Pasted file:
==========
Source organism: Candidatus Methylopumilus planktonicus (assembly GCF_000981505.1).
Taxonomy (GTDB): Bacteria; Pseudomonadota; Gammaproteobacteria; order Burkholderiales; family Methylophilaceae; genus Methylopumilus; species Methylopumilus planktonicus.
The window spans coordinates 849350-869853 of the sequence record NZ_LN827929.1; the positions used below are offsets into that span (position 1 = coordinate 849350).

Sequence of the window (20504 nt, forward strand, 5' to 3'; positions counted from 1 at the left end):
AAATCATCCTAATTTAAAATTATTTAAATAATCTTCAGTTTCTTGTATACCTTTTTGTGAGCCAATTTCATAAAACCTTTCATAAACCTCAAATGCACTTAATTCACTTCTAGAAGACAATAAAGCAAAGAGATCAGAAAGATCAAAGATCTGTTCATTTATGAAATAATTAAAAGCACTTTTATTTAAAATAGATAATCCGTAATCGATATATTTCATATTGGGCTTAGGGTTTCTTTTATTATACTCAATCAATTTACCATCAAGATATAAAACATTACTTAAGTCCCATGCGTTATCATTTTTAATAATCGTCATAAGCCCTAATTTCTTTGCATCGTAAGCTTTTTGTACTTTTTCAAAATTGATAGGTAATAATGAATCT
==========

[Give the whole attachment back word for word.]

Source organism: Candidatus Methylopumilus planktonicus (assembly GCF_000981505.1).
Taxonomy (GTDB): Bacteria; Pseudomonadota; Gammaproteobacteria; order Burkholderiales; family Methylophilaceae; genus Methylopumilus; species Methylopumilus planktonicus.
The window spans coordinates 849350-869853 of the sequence record NZ_LN827929.1; the positions used below are offsets into that span (position 1 = coordinate 849350).

Sequence of the window (20504 nt, forward strand, 5' to 3'; positions counted from 1 at the left end):
AAATCATCCTAATTTAAAATTATTTAAATAATCTTCAGTTTCTTGTATACCTTTTTGTGAGCCAATTTCATAAAACCTTTCATAAACCTCAAATGCACTTAATTCACTTCTAGAAGACAATAAAGCAAAGAGATCAGAAAGATCAAAGATCTGTTCATTTATGAAATAATTAAAAGCACTTTTATTTAAAATAGATAATCCGTAATCGATATATTTCATATTGGGCTTAGGGTTTCTTTTATTATACTCAATCAATTTACCATCAAGATATAAAACATTACTTAAGTCCCATGCGTTATCATTTTTAATAATCGTCATAAGCCCTAATTTCTTTGCATCGTAAGCTTTTTGTACTTTTTCAAAATTGATAGGTAATAATGAATCT